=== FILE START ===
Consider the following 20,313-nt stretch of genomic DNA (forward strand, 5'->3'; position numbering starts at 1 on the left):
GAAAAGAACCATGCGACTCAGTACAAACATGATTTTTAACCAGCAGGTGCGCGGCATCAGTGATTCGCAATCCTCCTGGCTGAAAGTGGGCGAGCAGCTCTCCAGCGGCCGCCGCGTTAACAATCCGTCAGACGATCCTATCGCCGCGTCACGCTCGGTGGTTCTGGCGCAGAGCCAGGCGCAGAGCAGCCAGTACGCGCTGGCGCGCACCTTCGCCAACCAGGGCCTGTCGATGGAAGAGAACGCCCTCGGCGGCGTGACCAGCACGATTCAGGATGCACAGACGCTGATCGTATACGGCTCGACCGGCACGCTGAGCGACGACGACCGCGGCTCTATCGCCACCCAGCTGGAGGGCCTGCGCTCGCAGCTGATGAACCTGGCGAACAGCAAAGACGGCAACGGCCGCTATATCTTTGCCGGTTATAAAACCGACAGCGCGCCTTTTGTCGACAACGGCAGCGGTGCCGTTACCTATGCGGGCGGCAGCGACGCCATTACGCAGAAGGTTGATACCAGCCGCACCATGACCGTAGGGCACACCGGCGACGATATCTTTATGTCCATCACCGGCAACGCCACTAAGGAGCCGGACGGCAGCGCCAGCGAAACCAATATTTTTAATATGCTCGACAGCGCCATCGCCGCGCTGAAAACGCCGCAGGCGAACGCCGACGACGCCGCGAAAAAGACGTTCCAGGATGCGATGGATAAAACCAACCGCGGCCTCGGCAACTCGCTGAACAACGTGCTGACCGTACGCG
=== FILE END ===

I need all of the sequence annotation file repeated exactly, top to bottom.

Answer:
Consider the following 20,313-nt stretch of genomic DNA (forward strand, 5'->3'; position numbering starts at 1 on the left):
GAAAAGAACCATGCGACTCAGTACAAACATGATTTTTAACCAGCAGGTGCGCGGCATCAGTGATTCGCAATCCTCCTGGCTGAAAGTGGGCGAGCAGCTCTCCAGCGGCCGCCGCGTTAACAATCCGTCAGACGATCCTATCGCCGCGTCACGCTCGGTGGTTCTGGCGCAGAGCCAGGCGCAGAGCAGCCAGTACGCGCTGGCGCGCACCTTCGCCAACCAGGGCCTGTCGATGGAAGAGAACGCCCTCGGCGGCGTGACCAGCACGATTCAGGATGCACAGACGCTGATCGTATACGGCTCGACCGGCACGCTGAGCGACGACGACCGCGGCTCTATCGCCACCCAGCTGGAGGGCCTGCGCTCGCAGCTGATGAACCTGGCGAACAGCAAAGACGGCAACGGCCGCTATATCTTTGCCGGTTATAAAACCGACAGCGCGCCTTTTGTCGACAACGGCAGCGGTGCCGTTACCTATGCGGGCGGCAGCGACGCCATTACGCAGAAGGTTGATACCAGCCGCACCATGACCGTAGGGCACACCGGCGACGATATCTTTATGTCCATCACCGGCAACGCCACTAAGGAGCCGGACGGCAGCGCCAGCGAAACCAATATTTTTAATATGCTCGACAGCGCCATCGCCGCGCTGAAAACGCCGCAGGCGAACGCCGACGACGCCGCGAAAAAGACGTTCCAGGATGCGATGGATAAAACCAACCGCGGCCTCGGCAACTCGCTGAACAACGTGCTGACCGTACGCG